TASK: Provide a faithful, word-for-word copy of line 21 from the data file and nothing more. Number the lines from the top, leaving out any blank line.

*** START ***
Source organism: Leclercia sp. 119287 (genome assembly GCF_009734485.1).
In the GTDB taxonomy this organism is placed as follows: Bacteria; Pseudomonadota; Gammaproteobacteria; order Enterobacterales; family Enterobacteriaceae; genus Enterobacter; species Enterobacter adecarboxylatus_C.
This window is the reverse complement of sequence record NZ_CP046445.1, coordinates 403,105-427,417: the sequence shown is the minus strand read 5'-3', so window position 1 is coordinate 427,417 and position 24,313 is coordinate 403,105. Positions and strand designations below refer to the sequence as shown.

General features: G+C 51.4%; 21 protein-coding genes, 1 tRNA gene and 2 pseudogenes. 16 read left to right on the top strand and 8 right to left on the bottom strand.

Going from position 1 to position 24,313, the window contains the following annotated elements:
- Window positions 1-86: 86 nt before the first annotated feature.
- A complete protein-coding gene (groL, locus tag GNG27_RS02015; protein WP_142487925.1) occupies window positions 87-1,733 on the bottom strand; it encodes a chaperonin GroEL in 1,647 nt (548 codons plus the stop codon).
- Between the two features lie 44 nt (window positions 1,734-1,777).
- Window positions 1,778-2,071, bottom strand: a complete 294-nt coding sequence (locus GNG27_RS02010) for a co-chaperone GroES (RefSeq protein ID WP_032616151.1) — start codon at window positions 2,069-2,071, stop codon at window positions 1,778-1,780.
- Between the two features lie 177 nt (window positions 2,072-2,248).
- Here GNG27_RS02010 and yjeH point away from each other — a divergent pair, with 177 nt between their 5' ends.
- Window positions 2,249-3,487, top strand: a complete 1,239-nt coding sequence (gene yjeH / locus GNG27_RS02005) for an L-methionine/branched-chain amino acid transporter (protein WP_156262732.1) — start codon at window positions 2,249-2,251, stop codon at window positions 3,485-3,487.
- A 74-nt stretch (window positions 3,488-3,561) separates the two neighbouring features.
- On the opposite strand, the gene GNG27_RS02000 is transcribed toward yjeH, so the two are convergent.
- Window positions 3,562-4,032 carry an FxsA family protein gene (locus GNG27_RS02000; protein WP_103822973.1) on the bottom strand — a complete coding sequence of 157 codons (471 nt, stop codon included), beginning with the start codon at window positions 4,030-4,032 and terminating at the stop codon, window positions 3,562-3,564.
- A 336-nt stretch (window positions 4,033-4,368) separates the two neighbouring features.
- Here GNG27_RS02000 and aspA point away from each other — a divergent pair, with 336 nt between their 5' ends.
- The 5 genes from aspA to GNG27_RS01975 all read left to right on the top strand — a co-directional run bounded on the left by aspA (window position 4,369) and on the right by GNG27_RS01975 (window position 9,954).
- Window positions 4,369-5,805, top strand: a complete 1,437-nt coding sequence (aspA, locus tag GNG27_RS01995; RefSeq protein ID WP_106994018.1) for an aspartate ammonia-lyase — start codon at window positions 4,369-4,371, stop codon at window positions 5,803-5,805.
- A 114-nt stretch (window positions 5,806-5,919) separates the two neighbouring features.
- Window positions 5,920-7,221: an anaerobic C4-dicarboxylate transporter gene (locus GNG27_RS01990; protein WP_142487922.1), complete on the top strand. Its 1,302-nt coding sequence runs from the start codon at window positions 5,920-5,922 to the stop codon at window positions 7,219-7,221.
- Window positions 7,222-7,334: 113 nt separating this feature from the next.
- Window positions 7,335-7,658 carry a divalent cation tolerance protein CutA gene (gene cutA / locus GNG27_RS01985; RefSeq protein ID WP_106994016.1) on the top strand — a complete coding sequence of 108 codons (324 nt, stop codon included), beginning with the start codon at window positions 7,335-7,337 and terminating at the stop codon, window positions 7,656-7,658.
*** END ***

- Window positions 5,920-7,221: an anaerobic C4-dicarboxylate transporter gene (locus GNG27_RS01990; protein WP_142487922.1), complete on the top strand. Its 1,302-nt coding sequence runs from the start codon at window positions 5,920-5,922 to the stop codon at window positions 7,219-7,221.